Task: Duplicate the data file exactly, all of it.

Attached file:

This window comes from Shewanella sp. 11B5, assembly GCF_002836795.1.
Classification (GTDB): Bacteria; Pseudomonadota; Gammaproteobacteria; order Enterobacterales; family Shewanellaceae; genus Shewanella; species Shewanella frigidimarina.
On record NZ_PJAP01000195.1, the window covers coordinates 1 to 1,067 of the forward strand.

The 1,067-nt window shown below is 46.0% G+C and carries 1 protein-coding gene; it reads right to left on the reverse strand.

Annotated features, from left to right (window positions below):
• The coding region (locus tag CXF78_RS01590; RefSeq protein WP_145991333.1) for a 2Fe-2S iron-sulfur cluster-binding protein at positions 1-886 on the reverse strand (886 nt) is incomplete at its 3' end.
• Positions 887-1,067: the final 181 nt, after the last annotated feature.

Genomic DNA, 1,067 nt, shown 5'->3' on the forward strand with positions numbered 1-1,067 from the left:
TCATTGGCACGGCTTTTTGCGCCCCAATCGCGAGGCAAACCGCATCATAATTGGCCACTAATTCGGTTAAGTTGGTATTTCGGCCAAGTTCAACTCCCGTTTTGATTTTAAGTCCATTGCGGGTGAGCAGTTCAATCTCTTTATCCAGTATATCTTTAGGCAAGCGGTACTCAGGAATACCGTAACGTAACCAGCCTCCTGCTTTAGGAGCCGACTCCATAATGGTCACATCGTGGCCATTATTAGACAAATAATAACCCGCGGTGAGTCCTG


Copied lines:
This window comes from Shewanella sp. 11B5, assembly GCF_002836795.1.
Classification (GTDB): Bacteria; Pseudomonadota; Gammaproteobacteria; order Enterobacterales; family Shewanellaceae; genus Shewanella; species Shewanella frigidimarina.
On record NZ_PJAP01000195.1, the window covers coordinates 1 to 1,067 of the forward strand.

The 1,067-nt window shown below is 46.0% G+C and carries 1 protein-coding gene; it reads right to left on the reverse strand.

Annotated features, from left to right (window positions below):
• The coding region (locus tag CXF78_RS01590; RefSeq protein WP_145991333.1) for a 2Fe-2S iron-sulfur cluster-binding protein at positions 1-886 on the reverse strand (886 nt) is incomplete at its 3' end.
• Positions 887-1,067: the final 181 nt, after the last annotated feature.

Genomic DNA, 1,067 nt, shown 5'->3' on the forward strand with positions numbered 1-1,067 from the left:
TCATTGGCACGGCTTTTTGCGCCCCAATCGCGAGGCAAACCGCATCATAATTGGCCACTAATTCGGTTAAGTTGGTATTTCGGCCAAGTTCAACTCCCGTTTTGATTTTAAGTCCATTGCGGGTGAGCAGTTCAATCTCTTTATCCAGTATATCTTTAGGCAAGCGGTACTCAGGAATACCGTAACGTAACCAGCCTCCTGCTTTAGGAGCCGACTCCATAATGGTCACATCGTGGCCATTATTAGACAAATAATAACCCGCGGTGAGTCCTG